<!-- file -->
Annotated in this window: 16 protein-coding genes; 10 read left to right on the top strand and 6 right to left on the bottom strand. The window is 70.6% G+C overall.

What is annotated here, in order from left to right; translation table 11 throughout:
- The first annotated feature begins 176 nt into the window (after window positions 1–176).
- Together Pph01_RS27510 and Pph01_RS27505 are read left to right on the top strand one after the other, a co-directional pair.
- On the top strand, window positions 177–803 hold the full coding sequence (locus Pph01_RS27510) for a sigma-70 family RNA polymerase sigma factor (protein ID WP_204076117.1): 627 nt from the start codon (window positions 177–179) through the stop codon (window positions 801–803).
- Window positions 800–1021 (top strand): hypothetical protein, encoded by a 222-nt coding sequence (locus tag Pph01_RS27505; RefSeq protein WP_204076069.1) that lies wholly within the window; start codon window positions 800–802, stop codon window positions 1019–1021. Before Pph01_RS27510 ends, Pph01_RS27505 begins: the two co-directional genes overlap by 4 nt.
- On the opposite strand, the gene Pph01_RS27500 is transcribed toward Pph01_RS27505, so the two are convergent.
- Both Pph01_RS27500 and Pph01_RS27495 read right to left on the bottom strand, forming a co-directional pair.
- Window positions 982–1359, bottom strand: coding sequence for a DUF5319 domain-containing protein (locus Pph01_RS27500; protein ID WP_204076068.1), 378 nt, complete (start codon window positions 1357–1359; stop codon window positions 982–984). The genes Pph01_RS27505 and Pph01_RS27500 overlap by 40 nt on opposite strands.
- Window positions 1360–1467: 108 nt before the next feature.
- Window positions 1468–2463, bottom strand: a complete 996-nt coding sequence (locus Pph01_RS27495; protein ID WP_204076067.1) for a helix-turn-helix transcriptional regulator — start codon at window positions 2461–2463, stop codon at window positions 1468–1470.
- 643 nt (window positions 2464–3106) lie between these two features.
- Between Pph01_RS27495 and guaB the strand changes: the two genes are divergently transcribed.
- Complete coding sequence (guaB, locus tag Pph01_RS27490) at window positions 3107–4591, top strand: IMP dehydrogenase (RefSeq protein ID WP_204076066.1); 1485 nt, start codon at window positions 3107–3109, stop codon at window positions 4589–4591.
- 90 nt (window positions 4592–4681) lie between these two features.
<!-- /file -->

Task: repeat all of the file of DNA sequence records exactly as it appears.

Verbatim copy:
Annotated in this window: 16 protein-coding genes; 10 read left to right on the top strand and 6 right to left on the bottom strand. The window is 70.6% G+C overall.

What is annotated here, in order from left to right; translation table 11 throughout:
- The first annotated feature begins 176 nt into the window (after window positions 1–176).
- Together Pph01_RS27510 and Pph01_RS27505 are read left to right on the top strand one after the other, a co-directional pair.
- On the top strand, window positions 177–803 hold the full coding sequence (locus Pph01_RS27510) for a sigma-70 family RNA polymerase sigma factor (protein ID WP_204076117.1): 627 nt from the start codon (window positions 177–179) through the stop codon (window positions 801–803).
- Window positions 800–1021 (top strand): hypothetical protein, encoded by a 222-nt coding sequence (locus tag Pph01_RS27505; RefSeq protein WP_204076069.1) that lies wholly within the window; start codon window positions 800–802, stop codon window positions 1019–1021. Before Pph01_RS27510 ends, Pph01_RS27505 begins: the two co-directional genes overlap by 4 nt.
- On the opposite strand, the gene Pph01_RS27500 is transcribed toward Pph01_RS27505, so the two are convergent.
- Both Pph01_RS27500 and Pph01_RS27495 read right to left on the bottom strand, forming a co-directional pair.
- Window positions 982–1359, bottom strand: coding sequence for a DUF5319 domain-containing protein (locus Pph01_RS27500; protein ID WP_204076068.1), 378 nt, complete (start codon window positions 1357–1359; stop codon window positions 982–984). The genes Pph01_RS27505 and Pph01_RS27500 overlap by 40 nt on opposite strands.
- Window positions 1360–1467: 108 nt before the next feature.
- Window positions 1468–2463, bottom strand: a complete 996-nt coding sequence (locus Pph01_RS27495; protein ID WP_204076067.1) for a helix-turn-helix transcriptional regulator — start codon at window positions 2461–2463, stop codon at window positions 1468–1470.
- 643 nt (window positions 2464–3106) lie between these two features.
- Between Pph01_RS27495 and guaB the strand changes: the two genes are divergently transcribed.
- Complete coding sequence (guaB, locus tag Pph01_RS27490) at window positions 3107–4591, top strand: IMP dehydrogenase (RefSeq protein ID WP_204076066.1); 1485 nt, start codon at window positions 3107–3109, stop codon at window positions 4589–4591.
- 90 nt (window positions 4592–4681) lie between these two features.